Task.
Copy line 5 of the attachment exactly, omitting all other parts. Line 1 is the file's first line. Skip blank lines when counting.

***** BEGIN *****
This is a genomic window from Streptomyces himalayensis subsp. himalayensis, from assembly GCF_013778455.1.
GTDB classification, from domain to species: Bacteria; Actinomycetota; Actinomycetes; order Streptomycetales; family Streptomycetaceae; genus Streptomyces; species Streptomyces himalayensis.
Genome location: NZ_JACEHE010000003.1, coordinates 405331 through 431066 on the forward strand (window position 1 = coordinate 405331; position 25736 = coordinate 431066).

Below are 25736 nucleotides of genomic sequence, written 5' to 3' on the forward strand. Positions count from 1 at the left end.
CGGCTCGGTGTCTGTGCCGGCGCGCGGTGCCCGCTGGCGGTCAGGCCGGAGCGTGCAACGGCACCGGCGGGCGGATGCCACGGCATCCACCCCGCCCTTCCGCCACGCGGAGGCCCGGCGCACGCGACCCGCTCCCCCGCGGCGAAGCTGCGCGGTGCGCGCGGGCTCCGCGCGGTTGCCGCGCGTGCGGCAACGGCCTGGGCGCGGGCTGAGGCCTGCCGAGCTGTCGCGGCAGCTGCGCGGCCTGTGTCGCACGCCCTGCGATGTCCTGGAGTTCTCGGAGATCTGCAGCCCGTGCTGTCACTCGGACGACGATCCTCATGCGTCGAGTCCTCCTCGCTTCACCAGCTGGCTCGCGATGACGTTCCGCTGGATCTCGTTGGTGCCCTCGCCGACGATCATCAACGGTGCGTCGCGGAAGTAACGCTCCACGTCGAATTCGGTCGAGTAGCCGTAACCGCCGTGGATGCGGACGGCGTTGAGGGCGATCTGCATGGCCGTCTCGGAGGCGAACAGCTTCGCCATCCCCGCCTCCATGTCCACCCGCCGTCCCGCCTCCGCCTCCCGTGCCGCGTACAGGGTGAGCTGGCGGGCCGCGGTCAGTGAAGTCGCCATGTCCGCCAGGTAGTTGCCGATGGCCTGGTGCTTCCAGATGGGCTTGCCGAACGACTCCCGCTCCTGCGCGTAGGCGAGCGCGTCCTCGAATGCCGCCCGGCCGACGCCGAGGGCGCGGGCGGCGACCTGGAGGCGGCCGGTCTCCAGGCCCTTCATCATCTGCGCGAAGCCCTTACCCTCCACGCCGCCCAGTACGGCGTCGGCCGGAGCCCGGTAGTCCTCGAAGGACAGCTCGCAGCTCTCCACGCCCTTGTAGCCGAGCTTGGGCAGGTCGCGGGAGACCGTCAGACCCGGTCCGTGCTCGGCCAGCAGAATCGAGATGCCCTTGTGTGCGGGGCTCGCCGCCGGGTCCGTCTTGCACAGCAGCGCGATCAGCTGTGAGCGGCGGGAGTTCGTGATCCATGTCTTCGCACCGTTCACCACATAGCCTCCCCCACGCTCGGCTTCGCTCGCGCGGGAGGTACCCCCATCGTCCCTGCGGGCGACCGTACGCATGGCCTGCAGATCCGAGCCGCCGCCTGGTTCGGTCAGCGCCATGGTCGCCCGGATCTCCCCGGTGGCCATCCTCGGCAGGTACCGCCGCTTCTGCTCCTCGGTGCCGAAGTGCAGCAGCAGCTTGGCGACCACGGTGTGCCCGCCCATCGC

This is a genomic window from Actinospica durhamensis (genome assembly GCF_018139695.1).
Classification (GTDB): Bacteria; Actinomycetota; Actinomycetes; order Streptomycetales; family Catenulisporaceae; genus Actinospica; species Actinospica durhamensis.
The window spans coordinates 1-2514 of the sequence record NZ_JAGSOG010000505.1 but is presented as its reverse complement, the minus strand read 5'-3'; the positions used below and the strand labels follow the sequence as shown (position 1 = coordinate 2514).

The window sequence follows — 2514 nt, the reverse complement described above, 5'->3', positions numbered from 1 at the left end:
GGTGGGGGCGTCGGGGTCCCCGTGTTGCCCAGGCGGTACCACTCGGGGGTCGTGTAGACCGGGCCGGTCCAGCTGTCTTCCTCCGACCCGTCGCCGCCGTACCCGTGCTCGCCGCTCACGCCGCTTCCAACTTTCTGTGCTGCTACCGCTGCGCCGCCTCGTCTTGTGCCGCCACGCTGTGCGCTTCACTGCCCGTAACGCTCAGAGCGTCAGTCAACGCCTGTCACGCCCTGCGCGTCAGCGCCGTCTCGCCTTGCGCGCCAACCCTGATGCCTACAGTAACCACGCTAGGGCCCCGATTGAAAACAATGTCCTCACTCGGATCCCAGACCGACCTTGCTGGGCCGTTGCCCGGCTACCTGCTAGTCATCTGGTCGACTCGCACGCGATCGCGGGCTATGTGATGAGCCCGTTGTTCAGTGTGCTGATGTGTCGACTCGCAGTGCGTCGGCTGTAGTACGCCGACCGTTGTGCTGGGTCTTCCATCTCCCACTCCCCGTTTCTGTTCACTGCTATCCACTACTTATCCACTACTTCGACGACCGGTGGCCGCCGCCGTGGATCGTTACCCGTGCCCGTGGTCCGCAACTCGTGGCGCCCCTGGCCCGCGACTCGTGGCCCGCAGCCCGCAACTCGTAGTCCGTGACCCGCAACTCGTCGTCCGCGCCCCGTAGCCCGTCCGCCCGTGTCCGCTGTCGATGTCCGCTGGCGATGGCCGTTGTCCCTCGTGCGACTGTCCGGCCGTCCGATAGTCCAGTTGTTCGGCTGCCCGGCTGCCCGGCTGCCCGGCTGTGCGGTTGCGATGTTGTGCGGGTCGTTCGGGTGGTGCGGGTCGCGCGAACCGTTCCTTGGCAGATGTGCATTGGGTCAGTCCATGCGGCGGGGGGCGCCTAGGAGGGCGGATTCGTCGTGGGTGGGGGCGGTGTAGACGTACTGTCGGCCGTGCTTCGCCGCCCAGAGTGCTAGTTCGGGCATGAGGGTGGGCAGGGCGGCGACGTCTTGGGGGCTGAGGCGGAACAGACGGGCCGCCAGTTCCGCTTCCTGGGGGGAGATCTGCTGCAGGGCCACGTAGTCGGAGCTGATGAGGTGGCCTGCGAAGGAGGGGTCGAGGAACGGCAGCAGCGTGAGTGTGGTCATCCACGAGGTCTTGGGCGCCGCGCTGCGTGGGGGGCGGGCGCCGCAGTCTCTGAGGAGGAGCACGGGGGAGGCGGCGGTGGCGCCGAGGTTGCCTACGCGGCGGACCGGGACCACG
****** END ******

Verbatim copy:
CGGCTCGGTGTCTGTGCCGGCGCGCGGTGCCCGCTGGCGGTCAGGCCGGAGCGTGCAACGGCACCGGCGGGCGGATGCCACGGCATCCACCCCGCCCTTCCGCCACGCGGAGGCCCGGCGCACGCGACCCGCTCCCCCGCGGCGAAGCTGCGCGGTGCGCGCGGGCTCCGCGCGGTTGCCGCGCGTGCGGCAACGGCCTGGGCGCGGGCTGAGGCCTGCCGAGCTGTCGCGGCAGCTGCGCGGCCTGTGTCGCACGCCCTGCGATGTCCTGGAGTTCTCGGAGATCTGCAGCCCGTGCTGTCACTCGGACGACGATCCTCATGCGTCGAGTCCTCCTCGCTTCACCAGCTGGCTCGCGATGACGTTCCGCTGGATCTCGTTGGTGCCCTCGCCGACGATCATCAACGGTGCGTCGCGGAAGTAACGCTCCACGTCGAATTCGGTCGAGTAGCCGTAACCGCCGTGGATGCGGACGGCGTTGAGGGCGATCTGCATGGCCGTCTCGGAGGCGAACAGCTTCGCCATCCCCGCCTCCATGTCCACCCGCCGTCCCGCCTCCGCCTCCCGTGCCGCGTACAGGGTGAGCTGGCGGGCCGCGGTCAGTGAAGTCGCCATGTCCGCCAGGTAGTTGCCGATGGCCTGGTGCTTCCAGATGGGCTTGCCGAACGACTCCCGCTCCTGCGCGTAGGCGAGCGCGTCCTCGAATGCCGCCCGGCCGACGCCGAGGGCGCGGGCGGCGACCTGGAGGCGGCCGGTCTCCAGGCCCTTCATCATCTGCGCGAAGCCCTTACCCTCCACGCCGCCCAGTACGGCGTCGGCCGGAGCCCGGTAGTCCTCGAAGGACAGCTCGCAGCTCTCCACGCCCTTGTAGCCGAGCTTGGGCAGGTCGCGGGAGACCGTCAGACCCGGTCCGTGCTCGGCCAGCAGAATCGAGATGCCCTTGTGTGCGGGGCTCGCCGCCGGGTCCGTCTTGCACAGCAGCGCGATCAGCTGTGAGCGGCGGGAGTTCGTGATCCATGTCTTCGCACCGTTCACCACATAGCCTCCCCCACGCTCGGCTTCGCTCGCGCGGGAGGTACCCCCATCGTCCCTGCGGGCGACCGTACGCATGGCCTGCAGATCCGAGCCGCCGCCTGGTTCGGTCAGCGCCATGGTCGCCCGGATCTCCCCGGTGGCCATCCTCGGCAGGTACCGCCGCTTCTGCTCCTCGGTGCCGAAGTGCAGCAGCAGCTTGGCGACCACGGTGTGCCCGCCCATCGC